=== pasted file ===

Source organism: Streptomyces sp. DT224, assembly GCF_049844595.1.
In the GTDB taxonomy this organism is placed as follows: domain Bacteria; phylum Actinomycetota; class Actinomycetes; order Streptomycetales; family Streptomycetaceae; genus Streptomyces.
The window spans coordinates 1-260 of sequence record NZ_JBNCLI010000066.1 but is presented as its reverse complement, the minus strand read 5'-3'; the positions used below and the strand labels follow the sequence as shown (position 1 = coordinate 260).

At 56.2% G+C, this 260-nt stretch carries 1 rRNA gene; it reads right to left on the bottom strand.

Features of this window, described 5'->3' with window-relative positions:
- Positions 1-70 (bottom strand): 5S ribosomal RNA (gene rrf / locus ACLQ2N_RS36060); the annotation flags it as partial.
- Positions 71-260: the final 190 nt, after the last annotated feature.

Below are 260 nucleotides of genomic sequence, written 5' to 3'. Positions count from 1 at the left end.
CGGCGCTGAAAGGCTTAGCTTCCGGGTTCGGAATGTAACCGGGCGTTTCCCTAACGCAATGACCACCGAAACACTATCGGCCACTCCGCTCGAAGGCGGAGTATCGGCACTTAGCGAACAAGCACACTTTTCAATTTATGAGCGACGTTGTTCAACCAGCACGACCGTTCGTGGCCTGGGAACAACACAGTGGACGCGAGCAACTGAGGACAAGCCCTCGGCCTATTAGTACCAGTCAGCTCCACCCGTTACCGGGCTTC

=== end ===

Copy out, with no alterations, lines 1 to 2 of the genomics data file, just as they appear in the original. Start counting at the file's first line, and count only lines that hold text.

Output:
Source organism: Streptomyces sp. DT224, assembly GCF_049844595.1.
In the GTDB taxonomy this organism is placed as follows: domain Bacteria; phylum Actinomycetota; class Actinomycetes; order Streptomycetales; family Streptomycetaceae; genus Streptomyces.